A few weeks ago I made macarons for the first time ever. I was blown away by how much easier they were to make than I expected. For some reason I just had this instinctive fear of making them, but it proved to be unfounded. Other than the fact that it's sort of annoying to get the food processor out, they really aren't that hard at all.
Anyway, since then I've been in a macaron frenzy, making all kinds of crazy flavors. This time, since I already had the mixer and food processor out, I made three different flavors. One to post this week, then two to save for lazy weeks in the distant future when I don't feel like baking for you guys.
Just don't be too surprised if "distant future" end up meaning "the next few weeks". I just hope you all like macarons.
Homemade Maple Walnut Macarons
(adapted from The Proper Pinwheel)
About a cup of walnuts
1 1/2 cups powdered sugar
3 large egg whites
5 tablespoons granulated sugar
1/2 teaspoon vanilla extract
2 teaspoons maple extract
(Filling recipe below)
Preheat the panggangan to 280ºF. Line 2 baking sheets with parchment paper.
Grind the walnuts in the food processor until coarse. Measure the ground walnuts so that you have 2/3 cup. Add the powdered sugar to the 2/3 cup ground walnuts and continue processing until fine. Sift through a fine mesh sieve.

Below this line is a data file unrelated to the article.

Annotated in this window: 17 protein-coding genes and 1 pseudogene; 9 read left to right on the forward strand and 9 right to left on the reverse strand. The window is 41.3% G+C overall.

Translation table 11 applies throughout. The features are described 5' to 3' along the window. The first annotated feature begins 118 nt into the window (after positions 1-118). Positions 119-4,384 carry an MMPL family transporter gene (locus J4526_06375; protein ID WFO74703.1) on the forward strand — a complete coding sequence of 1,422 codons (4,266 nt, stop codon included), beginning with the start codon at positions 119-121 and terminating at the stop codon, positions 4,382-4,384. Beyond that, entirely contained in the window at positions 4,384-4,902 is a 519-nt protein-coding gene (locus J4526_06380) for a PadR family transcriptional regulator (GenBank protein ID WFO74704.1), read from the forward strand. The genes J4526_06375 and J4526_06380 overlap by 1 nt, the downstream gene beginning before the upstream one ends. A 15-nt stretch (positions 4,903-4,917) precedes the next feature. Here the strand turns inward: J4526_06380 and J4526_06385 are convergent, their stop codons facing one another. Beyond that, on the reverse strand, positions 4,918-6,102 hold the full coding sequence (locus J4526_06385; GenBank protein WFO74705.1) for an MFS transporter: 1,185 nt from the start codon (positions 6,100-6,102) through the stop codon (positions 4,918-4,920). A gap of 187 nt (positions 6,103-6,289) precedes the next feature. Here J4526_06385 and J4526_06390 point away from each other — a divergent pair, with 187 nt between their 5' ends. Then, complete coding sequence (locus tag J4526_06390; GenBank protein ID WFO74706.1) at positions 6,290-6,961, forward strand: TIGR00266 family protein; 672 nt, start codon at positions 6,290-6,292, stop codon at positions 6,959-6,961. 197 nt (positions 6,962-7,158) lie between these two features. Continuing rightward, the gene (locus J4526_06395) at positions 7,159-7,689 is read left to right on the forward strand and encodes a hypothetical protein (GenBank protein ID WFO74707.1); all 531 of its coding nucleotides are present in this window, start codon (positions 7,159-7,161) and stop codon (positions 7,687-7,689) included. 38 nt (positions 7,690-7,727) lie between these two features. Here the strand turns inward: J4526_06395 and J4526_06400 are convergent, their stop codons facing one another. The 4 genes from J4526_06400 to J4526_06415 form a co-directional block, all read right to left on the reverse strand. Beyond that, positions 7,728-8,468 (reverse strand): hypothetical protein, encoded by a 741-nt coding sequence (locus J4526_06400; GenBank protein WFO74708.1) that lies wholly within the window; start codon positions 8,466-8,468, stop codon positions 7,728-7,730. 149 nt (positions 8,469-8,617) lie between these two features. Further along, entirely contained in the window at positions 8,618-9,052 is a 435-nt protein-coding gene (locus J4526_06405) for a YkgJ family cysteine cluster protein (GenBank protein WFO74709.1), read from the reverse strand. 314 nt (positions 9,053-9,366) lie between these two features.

Beat the egg whites until frothy. Add the granulated sugar 1 tablespoon at a time until fully incorporated. Continue to beat the egg white mixture until glossy and stiff peaks form when you lift the beaters. Gently stir in the vanilla extract.
Add half of the sifted walnut mixture, and gently fold it into the meringue using a flexible silicone spatula. And the remaining walnut mixture and continue gently folding.
Pour batter into a pastry bag fitted with a 0.4-inch tip or a plastic baggie with a corner snipped off. On your prepared baking sheets, pipe out 1-inch circles.
Holding the cookie sheet with both hands, smack it against your countertop a few times to help the batter settle and even out. This also helps get the elusive “feet”!
Let the piped macarons sit out for at least fifteen minutes to help build a slight film over the top. After 15-20 minutes, check the batter by lightly tapping your finger on the top of a macaron. Your finger should bounce off the top without anything sticking to it. If they’re still sticky, allow to sit out for up to an hour!
Place both baking sheets in the panggangan and bake for 15-18 minutes.The macarons are done when they are baked all the way through and the shells are hard. Take care to not underbake (insides will still be mushy) or overbake (tops will begin to brown). Allow to cool before filling.
Maple Walnut Filling:
1 cup walnuts (optional)
1 stick softened butter
1/4 cup maple syrup
3 cups powdered sugar
2 teaspoons maple extract
1 teaspoon vanilla
Grind the walnuts in the food processor (make sure they're smaller than whatever tip you are using for piping).
Beat the butter until smooth. Alternately add the syrup and powdered sugar until desired consistency is reached. Add the extracts. Stir in the nuts. Pipe onto cooled macarons and sandwich them together. I dipped them in melted chocolate and crushed walnuts, but you don't have to!